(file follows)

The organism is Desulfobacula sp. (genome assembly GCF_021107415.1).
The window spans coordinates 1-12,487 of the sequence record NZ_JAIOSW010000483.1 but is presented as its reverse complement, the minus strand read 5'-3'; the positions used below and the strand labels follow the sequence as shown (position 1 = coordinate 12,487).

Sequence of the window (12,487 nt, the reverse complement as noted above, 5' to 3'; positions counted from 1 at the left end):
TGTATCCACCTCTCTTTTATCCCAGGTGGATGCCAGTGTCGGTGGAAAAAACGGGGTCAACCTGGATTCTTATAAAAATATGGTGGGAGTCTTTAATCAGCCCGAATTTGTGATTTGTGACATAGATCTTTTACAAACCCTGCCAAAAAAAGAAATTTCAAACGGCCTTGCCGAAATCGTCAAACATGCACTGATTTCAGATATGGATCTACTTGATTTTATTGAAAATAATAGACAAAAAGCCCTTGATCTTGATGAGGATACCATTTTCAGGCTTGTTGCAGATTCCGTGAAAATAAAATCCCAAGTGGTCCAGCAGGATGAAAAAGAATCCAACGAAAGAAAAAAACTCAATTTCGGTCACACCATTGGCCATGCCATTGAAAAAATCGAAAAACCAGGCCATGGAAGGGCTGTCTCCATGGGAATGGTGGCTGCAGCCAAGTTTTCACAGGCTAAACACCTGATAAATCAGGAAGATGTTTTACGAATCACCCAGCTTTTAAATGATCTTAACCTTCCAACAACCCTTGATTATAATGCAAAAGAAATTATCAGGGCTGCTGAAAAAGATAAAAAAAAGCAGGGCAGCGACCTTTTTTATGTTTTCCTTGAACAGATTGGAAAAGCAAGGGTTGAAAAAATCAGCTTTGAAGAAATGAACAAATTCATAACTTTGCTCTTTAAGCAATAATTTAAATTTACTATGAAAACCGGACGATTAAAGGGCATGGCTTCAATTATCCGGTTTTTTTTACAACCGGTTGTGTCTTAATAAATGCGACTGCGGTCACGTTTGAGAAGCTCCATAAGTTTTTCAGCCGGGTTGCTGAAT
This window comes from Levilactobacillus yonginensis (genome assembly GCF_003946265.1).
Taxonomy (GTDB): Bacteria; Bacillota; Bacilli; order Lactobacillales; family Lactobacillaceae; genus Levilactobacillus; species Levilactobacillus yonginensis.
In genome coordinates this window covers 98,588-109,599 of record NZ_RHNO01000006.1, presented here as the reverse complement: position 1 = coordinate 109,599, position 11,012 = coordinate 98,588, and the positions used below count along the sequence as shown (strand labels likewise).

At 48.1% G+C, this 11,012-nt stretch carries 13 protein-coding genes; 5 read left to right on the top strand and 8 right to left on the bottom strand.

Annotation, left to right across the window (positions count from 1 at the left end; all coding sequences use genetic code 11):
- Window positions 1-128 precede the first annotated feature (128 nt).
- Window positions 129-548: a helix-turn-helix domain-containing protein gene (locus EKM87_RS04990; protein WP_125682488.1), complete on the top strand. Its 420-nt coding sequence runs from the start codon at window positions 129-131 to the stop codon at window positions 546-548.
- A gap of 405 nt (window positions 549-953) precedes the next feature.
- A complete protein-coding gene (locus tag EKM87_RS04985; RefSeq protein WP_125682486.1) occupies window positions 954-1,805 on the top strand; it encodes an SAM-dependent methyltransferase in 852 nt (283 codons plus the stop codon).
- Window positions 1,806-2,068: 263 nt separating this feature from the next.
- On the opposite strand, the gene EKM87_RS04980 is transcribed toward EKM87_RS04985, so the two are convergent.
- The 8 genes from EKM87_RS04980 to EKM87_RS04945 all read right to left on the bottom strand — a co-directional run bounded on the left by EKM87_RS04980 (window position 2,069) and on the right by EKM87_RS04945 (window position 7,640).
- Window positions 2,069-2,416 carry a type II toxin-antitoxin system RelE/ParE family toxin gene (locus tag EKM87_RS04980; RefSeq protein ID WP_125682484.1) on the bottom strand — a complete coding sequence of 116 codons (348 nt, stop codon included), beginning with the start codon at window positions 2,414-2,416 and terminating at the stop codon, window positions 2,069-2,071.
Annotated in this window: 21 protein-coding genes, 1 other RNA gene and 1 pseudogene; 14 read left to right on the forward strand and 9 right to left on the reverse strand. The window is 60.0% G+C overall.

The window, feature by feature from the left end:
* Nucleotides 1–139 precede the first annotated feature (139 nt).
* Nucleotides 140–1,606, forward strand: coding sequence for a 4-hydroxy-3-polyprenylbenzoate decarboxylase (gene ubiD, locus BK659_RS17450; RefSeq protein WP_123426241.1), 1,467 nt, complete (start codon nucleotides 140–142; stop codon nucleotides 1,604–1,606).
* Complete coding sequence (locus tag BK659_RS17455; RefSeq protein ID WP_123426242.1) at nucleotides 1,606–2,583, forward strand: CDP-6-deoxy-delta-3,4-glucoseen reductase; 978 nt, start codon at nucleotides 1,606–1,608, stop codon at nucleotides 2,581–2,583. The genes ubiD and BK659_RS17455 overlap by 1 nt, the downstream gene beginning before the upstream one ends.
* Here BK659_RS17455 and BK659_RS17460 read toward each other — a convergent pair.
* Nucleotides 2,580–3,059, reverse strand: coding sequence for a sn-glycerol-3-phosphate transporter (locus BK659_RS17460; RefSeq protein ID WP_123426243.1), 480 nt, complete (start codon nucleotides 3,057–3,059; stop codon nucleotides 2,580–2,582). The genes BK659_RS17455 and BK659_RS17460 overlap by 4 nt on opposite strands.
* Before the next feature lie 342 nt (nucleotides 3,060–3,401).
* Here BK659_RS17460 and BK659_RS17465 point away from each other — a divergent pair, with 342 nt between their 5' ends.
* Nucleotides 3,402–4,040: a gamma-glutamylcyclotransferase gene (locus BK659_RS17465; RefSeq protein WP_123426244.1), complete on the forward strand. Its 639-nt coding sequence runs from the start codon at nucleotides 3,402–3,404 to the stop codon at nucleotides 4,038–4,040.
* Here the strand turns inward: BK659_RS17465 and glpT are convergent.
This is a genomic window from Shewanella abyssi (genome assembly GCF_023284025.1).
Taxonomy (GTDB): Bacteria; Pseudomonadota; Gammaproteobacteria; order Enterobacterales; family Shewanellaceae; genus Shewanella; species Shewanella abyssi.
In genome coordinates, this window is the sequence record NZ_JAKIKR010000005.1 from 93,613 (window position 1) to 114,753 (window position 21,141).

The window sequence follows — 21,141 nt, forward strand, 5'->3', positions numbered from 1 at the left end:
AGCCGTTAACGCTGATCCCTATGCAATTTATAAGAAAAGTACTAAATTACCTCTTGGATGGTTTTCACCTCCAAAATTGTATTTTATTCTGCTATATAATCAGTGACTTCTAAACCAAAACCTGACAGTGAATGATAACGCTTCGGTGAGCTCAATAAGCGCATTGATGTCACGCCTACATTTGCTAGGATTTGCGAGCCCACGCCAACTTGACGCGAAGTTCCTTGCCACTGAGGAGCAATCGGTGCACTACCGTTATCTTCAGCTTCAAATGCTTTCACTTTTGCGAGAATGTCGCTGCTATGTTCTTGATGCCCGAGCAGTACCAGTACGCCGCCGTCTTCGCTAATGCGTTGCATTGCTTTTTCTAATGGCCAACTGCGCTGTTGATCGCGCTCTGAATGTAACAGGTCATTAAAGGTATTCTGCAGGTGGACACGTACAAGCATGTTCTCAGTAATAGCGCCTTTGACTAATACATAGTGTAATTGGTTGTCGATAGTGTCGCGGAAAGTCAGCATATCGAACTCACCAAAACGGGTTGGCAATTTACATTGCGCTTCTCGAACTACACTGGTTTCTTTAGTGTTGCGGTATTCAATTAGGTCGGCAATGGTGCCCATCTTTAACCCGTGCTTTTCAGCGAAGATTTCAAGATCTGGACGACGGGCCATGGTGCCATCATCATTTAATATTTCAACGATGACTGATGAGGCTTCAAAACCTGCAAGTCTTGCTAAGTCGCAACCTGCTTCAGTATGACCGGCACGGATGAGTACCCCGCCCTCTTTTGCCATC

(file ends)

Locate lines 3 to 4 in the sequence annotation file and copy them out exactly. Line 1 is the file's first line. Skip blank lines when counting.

Sequence of the window (12,487 nt, the reverse complement as noted above, 5' to 3'; positions counted from 1 at the left end):
TGTATCCACCTCTCTTTTATCCCAGGTGGATGCCAGTGTCGGTGGAAAAAACGGGGTCAACCTGGATTCTTATAAAAATATGGTGGGAGTCTTTAATCAGCCCGAATTTGTGATTTGTGACATAGATCTTTTACAAACCCTGCCAAAAAAAGAAATTTCAAACGGCCTTGCCGAAATCGTCAAACATGCACTGATTTCAGATATGGATCTACTTGATTTTATTGAAAATAATAGACAAAAAGCCCTTGATCTTGATGAGGATACCATTTTCAGGCTTGTTGCAGATTCCGTGAAAATAAAATCCCAAGTGGTCCAGCAGGATGAAAAAGAATCCAACGAAAGAAAAAAACTCAATTTCGGTCACACCATTGGCCATGCCATTGAAAAAATCGAAAAACCAGGCCATGGAAGGGCTGTCTCCATGGGAATGGTGGCTGCAGCCAAGTTTTCACAGGCTAAACACCTGATAAATCAGGAAGATGTTTTACGAATCACCCAGCTTTTAAATGATCTTAACCTTCCAACAACCCTTGATTATAATGCAAAAGAAATTATCAGGGCTGCTGAAAAAGATAAAAAAAAGCAGGGCAGCGACCTTTTTTATGTTTTCCTTGAACAGATTGGAAAAGCAAGGGTTGAAAAAATCAGCTTTGAAGAAATGAACAAATTCATAACTTTGCTCTTTAAGCAATAATTTAAATTTACTATGAAAACCGGACGATTAAAGGGCATGGCTTCAATTATCCGGTTTTTTTTACAACCGGTTGTGTCTTAATAAATGCGACTGCGGTCACGTTTGAGAAGCTCCATAAGTTTTTCAGCCGGGTTGCTGAAT